Executives note that fashion is a global business, as brand distribution extends into all sorts of emerging markets, accompanied by the higher profile of fashion as entertainment in broadcast media and on the Internet.
Rita Clifton, chairman of Interbrand, a brand consultancy based in London, stressed that money is today’s consummate leveler and that fashion and luxury tap into basic human drives to look and feel better, and keep up with the Joneses.
Where there is money to be made, business people tend to put aside any differences, she stressed. “Money is an extraordinary club. It’s a global club, and money talks very loudly. And business runs the world, whether we like it or not,” she said.
What’s more, global brands are increasingly adept at tapping into aspirational instincts.
“There are uberrich people all over the world and they have a lot in common, whether they are from India, China or any large city. They’re highly mobile, have global lifestyles and second and third homes,” Clifton said. “Even if you’re not superrich, it’s a normal part of the human condition to want to improve your life, and part of that is about treating yourself well and looking good. So, even if you’re not spending like the superrich, the trend is similar: You may be buying into a subbrand or mixing your designer goods with mass brands. There is this blurring across luxury and mass.”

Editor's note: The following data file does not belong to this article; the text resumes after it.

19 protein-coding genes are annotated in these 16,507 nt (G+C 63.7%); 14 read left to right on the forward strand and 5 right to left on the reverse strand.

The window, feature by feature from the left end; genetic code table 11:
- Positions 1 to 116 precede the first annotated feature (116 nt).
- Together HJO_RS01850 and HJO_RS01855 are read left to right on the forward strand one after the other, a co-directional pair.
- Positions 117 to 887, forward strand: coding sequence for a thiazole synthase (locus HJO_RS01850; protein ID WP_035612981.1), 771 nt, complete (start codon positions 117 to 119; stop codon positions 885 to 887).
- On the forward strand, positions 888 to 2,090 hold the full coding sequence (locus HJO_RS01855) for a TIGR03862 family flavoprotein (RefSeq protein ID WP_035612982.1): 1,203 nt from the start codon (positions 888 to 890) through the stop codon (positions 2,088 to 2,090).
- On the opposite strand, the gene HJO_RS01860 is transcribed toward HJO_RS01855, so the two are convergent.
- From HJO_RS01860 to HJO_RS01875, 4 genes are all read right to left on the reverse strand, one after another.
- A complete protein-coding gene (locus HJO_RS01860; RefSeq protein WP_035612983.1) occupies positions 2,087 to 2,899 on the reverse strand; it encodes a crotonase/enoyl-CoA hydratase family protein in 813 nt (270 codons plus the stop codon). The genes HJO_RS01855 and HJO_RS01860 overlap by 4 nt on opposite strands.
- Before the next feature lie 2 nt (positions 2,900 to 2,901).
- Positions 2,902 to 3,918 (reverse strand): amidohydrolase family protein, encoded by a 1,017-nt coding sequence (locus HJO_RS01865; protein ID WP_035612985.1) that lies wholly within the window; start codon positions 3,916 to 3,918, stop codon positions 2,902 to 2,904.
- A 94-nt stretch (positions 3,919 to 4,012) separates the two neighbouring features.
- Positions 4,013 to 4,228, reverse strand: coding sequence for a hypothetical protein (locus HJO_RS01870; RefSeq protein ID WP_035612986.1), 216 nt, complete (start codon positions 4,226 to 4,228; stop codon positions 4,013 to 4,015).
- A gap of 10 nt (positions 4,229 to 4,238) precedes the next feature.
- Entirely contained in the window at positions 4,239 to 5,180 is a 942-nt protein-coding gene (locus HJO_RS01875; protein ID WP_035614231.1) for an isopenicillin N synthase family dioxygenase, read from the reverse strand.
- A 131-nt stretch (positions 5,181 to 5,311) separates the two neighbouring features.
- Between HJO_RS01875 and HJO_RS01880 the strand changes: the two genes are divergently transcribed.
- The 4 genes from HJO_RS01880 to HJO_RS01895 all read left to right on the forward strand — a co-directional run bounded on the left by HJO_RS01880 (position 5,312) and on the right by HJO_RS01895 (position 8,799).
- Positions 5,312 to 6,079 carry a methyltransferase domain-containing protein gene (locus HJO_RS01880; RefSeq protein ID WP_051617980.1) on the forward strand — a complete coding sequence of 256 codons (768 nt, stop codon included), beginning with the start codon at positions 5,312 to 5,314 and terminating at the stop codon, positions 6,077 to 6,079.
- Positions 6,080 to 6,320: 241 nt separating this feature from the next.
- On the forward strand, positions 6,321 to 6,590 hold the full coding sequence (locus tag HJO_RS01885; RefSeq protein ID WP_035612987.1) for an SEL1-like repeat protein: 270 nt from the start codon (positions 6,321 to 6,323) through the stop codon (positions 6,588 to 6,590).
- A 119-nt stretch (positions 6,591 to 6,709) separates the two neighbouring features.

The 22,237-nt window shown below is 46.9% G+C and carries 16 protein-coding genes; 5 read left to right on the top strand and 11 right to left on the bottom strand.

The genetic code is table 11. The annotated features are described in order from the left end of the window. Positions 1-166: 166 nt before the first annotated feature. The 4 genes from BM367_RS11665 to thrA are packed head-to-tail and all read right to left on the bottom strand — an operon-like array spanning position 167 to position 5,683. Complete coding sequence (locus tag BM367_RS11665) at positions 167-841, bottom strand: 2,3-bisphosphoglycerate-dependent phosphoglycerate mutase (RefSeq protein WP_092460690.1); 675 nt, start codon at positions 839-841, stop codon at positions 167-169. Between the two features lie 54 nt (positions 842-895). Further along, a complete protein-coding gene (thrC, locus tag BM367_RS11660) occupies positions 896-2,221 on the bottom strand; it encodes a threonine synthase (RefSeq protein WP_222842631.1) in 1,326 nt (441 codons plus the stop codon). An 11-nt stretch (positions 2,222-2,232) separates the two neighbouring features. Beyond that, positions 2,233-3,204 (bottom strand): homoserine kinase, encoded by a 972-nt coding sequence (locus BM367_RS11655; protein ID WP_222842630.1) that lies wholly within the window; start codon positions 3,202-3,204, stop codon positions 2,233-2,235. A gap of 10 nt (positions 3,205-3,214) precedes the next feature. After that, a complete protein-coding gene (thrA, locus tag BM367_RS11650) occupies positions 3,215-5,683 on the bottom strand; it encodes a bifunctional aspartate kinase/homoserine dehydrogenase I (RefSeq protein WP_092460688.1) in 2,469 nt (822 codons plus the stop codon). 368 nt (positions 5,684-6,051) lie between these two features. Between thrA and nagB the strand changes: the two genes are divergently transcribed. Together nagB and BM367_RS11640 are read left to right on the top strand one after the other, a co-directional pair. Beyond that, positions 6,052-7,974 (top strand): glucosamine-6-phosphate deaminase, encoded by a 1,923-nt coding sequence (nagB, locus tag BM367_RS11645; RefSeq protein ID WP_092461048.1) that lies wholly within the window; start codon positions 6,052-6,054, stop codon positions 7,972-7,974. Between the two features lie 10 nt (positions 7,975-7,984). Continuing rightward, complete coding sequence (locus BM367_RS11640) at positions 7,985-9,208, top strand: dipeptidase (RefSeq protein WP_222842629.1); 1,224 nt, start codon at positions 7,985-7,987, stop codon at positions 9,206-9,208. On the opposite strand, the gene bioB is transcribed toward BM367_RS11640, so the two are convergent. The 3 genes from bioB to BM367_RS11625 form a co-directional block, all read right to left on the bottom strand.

Executives were stumped to cite an example of a fashion or retail brand that was stymied in its global expansion for reasons beyond simple taste preferences or economic barriers. In fact, they cited low brand awareness and low spending power as the principle roadblocks in today’s market.
“We are all the same market: the world. There are no frontiers,” said Didier Grumbach, president of the French Fashion Federation and the organizer of a Paris Fashion Week last March that was almost as diverse in nationalities as the United Nations. “Fashion develops with the economy, but it liberates with the society. Where there is no freedom, there is no fashion. There was no fashion in China when [its economy] was Communist. There is no fashion in Africa because the economy doesn’t allow it.”